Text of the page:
While Americans enjoyed balmy summer days, the southern hemisphere had an exceptional winter.
The South Pole recorded its coldest winter on record.
Between April and September, a research station sitting on a high plateau in Antarctica, registered an average temperature of minus 78 degrees Fahrenheit (minus 61 degrees Celsius). That’s the coldest temperature recorded since record keeping began in 1957, and about 4.5 F (2.5 C) lower than the most recent 30-year average, according to The Washington Post.
The previous record for the coldest winter was minus 77 F (minus 60.6 C) in 1976, Stefano Di Battista, a journalist wrote on Twitter. The Post learned of this record through Battista, but then confirmed the information with Richard Cullather, a research scientist at NASA’s Global Modeling and Assimilation Office.
Scientists credit a strong polar vortex for the deep freeze.
The stratospheric polar vortex is a seasonal phenomenon. In the Southern Hemisphere, it forms in the fall, persists through the winter and weakens before reversing course in spring.
The strength of the vortex has connections to weather at the ground, said Krzysztof Wargan, a research scientist with NASA’s Global Modeling and Assimilation Office. He said a strong vortex is associated with low surface temperatures.
Whether the vortex is strong or weak depends on a cycle known as Southern Annular Mode (SAM). Right now, the mode is in its positive phase and the vortex is intense.
“Basically, the winds in the polar stratosphere have been stronger than normal, which is associated with shifting the jet stream toward the pole,” wrote Amy Butler, an atmospheric scientist at NOAA in a message. “This keeps the cold air locked up over much of Antarctica.”
As a reminder, the press featured the melting of Antarctica’s “Doomsday Glacier” as proof of global warming just as the record cold season began. This gem was published in April.
The fate of Thwaites – nicknamed the doomsday glacier – and the massive west Antarctic ice sheet it supports are the biggest unknown factors in future global sea level rise.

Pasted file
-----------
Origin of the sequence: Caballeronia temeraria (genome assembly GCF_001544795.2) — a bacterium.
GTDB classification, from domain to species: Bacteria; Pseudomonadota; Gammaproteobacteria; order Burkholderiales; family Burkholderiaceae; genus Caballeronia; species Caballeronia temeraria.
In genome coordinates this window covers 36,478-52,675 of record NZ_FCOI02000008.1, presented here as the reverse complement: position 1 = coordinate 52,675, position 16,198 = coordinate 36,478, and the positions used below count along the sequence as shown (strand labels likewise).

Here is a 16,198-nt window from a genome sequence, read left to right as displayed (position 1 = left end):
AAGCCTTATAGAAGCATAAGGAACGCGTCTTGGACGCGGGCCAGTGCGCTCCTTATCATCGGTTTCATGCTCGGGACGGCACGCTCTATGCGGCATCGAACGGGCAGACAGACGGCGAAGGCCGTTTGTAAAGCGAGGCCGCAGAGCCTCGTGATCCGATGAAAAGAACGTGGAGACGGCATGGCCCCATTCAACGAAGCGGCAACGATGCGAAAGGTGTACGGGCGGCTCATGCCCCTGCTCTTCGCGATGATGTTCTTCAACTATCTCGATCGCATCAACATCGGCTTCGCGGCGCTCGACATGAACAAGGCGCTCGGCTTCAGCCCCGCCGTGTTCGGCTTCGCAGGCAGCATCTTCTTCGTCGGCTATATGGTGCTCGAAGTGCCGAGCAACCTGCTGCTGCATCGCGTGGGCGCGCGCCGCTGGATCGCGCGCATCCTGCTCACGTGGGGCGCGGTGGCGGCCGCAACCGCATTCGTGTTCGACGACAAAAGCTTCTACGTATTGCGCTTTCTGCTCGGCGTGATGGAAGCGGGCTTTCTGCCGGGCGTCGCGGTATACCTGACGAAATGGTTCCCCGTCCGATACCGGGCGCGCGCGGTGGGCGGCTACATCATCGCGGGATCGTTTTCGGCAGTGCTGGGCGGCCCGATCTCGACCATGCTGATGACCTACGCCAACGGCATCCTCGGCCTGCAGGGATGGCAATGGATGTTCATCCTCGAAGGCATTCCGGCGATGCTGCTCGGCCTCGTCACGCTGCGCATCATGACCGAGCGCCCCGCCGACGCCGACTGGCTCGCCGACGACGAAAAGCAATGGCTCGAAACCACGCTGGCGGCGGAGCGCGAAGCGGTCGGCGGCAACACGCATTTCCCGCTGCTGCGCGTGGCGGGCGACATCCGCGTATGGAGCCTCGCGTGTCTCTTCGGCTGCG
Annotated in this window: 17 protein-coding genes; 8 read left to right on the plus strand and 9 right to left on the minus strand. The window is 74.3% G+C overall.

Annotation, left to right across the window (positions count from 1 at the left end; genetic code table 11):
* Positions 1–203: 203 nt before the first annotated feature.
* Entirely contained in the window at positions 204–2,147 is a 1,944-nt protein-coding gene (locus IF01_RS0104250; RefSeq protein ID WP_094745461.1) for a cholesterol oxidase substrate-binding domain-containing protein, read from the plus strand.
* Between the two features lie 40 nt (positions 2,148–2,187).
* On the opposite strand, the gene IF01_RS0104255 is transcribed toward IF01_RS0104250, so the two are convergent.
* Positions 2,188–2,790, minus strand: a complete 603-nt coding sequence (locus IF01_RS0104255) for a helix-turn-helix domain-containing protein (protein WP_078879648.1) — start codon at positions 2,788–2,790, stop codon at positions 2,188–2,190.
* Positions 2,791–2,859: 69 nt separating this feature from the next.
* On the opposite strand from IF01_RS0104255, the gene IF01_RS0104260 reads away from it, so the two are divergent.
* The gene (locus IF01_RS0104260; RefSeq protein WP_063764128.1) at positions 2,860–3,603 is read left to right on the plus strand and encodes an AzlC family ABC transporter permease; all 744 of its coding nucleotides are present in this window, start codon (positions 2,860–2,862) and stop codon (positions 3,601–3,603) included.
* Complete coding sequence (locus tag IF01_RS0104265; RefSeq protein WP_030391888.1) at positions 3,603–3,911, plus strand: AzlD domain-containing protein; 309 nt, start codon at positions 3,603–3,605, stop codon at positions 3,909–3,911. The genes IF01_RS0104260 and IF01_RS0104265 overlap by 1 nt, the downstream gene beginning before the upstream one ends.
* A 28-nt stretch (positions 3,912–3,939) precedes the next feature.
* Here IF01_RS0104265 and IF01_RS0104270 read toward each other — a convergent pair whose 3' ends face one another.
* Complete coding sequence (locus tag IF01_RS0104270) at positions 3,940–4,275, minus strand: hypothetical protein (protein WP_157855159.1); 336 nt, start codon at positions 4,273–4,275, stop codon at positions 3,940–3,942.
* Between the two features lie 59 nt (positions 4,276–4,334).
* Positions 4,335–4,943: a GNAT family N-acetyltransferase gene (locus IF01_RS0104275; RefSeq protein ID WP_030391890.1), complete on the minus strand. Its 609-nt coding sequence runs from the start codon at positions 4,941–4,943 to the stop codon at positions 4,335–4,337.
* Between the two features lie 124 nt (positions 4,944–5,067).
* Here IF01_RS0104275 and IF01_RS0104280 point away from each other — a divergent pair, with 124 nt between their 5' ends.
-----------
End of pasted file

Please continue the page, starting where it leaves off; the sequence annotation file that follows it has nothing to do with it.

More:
Over the past few years, teams of scientists have been crisscrossing the remote and inaccessible region on Antarctica’s western edge to try to understand how fast the ice is melting and what the consequences for the rest of the world might be.
“What happens in west Antarctica is of great societal importance,” said Dr Robert Larter, a scientist with the British Antarctic Survey and principal investigator with the International Thwaites Glacier Collaboration, the most ambitious research project ever carried out in Antarctica. “This is the biggest uncertainty in future sea level rise.”
More serious scientists should, just perhaps, consider the level of solar activity when assessing causation for the record cold. For example, a paper published in Temperature reports that the Sun has entered into the modern Grand Solar Minimum (2020–2053) of sunspot activity. This means that there will be a significant reduction of solar magnetic field and activity like during Maunder minimum leading to a noticeable reduction of terrestrial temperature.
Currently, the Sun has completed solar cycle 24 – the weakest cycle of the past 100+ years – and in 2020, has started cycle 25. During the periods of low solar activity, such as the modern grand solar minimum, the Sun will often be devoid of sunspots. This is what is observed now at the start of this minimum, because in 2020 the Sun has seen, in total, 115 spotless days (or 78%), meaning 2020 is on track to surpass the space-age record of 281 spotless days (or 77%) observed in 2019. However, the cycle 25 start is still slow in firing active regions and flares, so with every extra day/week/month that passes, the null in solar activity is extended marking a start of grand solar minimum.
It appears that the concept is gaining ground with the National Aeronautics and Space Administration (NASA). Predictions indicate that the Sun’s sunspot level will bottom out in 2025.
An approaching Grand Solar Minimum is gaining “support” including NASA with their recent SC25 prediction — though they stay clear of the implications. NASA’s forecast for the next solar cycle (25) reveals it will be the weakest of the last 200 years.
The maximum of this next cycle — measured in terms of sunspot number, a standard measure of solar activity level — could be 30 to 50% lower than the most recent one. The agency’s results show that the next cycle started in 2020 and will reach its maximum in 2025.
However, none of this information supports “The Science” preferred by the media and green justice activists in key government positions. So, of course, the record cold means nothing.
— CTV News (@CTVNews) October 17, 2021
It’s just a mere data point.
The weather gets cold, and the jokes come out. “Whatever happened to global warming?”
Sometimes, though, it’s not a joke. Sometimes, it’s a sign that the person asking the question doesn’t fully grasp the science behind the climate change. They may not realize that one data point – Antarctica’s coldest winter on record, for example – isn’t enough to invalidate a wider trend.
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